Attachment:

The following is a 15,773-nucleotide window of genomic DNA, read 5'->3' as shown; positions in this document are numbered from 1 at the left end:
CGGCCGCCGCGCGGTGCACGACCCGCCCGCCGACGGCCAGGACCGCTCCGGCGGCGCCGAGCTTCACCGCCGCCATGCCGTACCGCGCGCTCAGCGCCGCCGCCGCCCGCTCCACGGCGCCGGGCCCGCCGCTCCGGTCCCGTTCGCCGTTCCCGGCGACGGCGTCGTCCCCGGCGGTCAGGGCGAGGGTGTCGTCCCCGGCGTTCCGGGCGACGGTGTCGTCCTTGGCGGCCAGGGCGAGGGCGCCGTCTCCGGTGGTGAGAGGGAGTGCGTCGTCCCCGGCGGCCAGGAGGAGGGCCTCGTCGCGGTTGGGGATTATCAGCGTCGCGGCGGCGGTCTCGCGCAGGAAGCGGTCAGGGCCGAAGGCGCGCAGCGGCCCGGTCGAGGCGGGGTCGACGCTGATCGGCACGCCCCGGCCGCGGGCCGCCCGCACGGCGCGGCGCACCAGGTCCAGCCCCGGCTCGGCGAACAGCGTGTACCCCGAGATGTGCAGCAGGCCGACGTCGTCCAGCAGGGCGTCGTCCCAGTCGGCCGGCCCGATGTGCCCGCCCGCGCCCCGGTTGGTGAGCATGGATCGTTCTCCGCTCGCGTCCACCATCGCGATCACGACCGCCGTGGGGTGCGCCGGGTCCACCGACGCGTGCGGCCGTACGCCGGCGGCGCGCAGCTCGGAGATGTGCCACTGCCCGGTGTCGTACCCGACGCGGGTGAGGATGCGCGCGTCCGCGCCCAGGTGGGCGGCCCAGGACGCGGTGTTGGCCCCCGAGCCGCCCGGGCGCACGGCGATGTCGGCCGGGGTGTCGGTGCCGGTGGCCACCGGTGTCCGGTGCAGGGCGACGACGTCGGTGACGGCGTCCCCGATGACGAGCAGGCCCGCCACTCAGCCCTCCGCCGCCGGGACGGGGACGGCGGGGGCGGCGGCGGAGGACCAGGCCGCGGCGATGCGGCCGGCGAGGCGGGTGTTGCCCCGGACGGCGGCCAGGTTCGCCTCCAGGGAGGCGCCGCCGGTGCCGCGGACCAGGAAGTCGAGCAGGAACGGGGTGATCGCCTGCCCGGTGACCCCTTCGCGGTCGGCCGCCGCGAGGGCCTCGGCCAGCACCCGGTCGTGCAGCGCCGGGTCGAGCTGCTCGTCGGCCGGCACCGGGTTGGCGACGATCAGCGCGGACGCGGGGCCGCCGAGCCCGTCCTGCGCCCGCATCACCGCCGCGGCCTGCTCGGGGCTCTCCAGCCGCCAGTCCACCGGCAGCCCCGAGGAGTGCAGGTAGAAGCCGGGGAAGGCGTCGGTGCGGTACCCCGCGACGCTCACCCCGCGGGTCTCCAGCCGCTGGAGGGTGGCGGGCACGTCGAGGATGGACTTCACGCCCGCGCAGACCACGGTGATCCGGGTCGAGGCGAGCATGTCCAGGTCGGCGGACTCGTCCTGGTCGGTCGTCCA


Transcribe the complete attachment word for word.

The following is a 15,773-nucleotide window of genomic DNA, read 5'->3' as shown; positions in this document are numbered from 1 at the left end:
CGGCCGCCGCGCGGTGCACGACCCGCCCGCCGACGGCCAGGACCGCTCCGGCGGCGCCGAGCTTCACCGCCGCCATGCCGTACCGCGCGCTCAGCGCCGCCGCCGCCCGCTCCACGGCGCCGGGCCCGCCGCTCCGGTCCCGTTCGCCGTTCCCGGCGACGGCGTCGTCCCCGGCGGTCAGGGCGAGGGTGTCGTCCCCGGCGTTCCGGGCGACGGTGTCGTCCTTGGCGGCCAGGGCGAGGGCGCCGTCTCCGGTGGTGAGAGGGAGTGCGTCGTCCCCGGCGGCCAGGAGGAGGGCCTCGTCGCGGTTGGGGATTATCAGCGTCGCGGCGGCGGTCTCGCGCAGGAAGCGGTCAGGGCCGAAGGCGCGCAGCGGCCCGGTCGAGGCGGGGTCGACGCTGATCGGCACGCCCCGGCCGCGGGCCGCCCGCACGGCGCGGCGCACCAGGTCCAGCCCCGGCTCGGCGAACAGCGTGTACCCCGAGATGTGCAGCAGGCCGACGTCGTCCAGCAGGGCGTCGTCCCAGTCGGCCGGCCCGATGTGCCCGCCCGCGCCCCGGTTGGTGAGCATGGATCGTTCTCCGCTCGCGTCCACCATCGCGATCACGACCGCCGTGGGGTGCGCCGGGTCCACCGACGCGTGCGGCCGTACGCCGGCGGCGCGCAGCTCGGAGATGTGCCACTGCCCGGTGTCGTACCCGACGCGGGTGAGGATGCGCGCGTCCGCGCCCAGGTGGGCGGCCCAGGACGCGGTGTTGGCCCCCGAGCCGCCCGGGCGCACGGCGATGTCGGCCGGGGTGTCGGTGCCGGTGGCCACCGGTGTCCGGTGCAGGGCGACGACGTCGGTGACGGCGTCCCCGATGACGAGCAGGCCCGCCACTCAGCCCTCCGCCGCCGGGACGGGGACGGCGGGGGCGGCGGCGGAGGACCAGGCCGCGGCGATGCGGCCGGCGAGGCGGGTGTTGCCCCGGACGGCGGCCAGGTTCGCCTCCAGGGAGGCGCCGCCGGTGCCGCGGACCAGGAAGTCGAGCAGGAACGGGGTGATCGCCTGCCCGGTGACCCCTTCGCGGTCGGCCGCCGCGAGGGCCTCGGCCAGCACCCGGTCGTGCAGCGCCGGGTCGAGCTGCTCGTCGGCCGGCACCGGGTTGGCGACGATCAGCGCGGACGCGGGGCCGCCGAGCCCGTCCTGCGCCCGCATCACCGCCGCGGCCTGCTCGGGGCTCTCCAGCCGCCAGTCCACCGGCAGCCCCGAGGAGTGCAGGTAGAAGCCGGGGAAGGCGTCGGTGCGGTACCCCGCGACGCTCACCCCGCGGGTCTCCAGCCGCTGGAGGGTGGCGGGCACGTCGAGGATGGACTTCACGCCCGCGCAGACCACGGTGATCCGGGTCGAGGCGAGCATGTCCAGGTCGGCGGACTCGTCCTGGTCGGTCGTCCA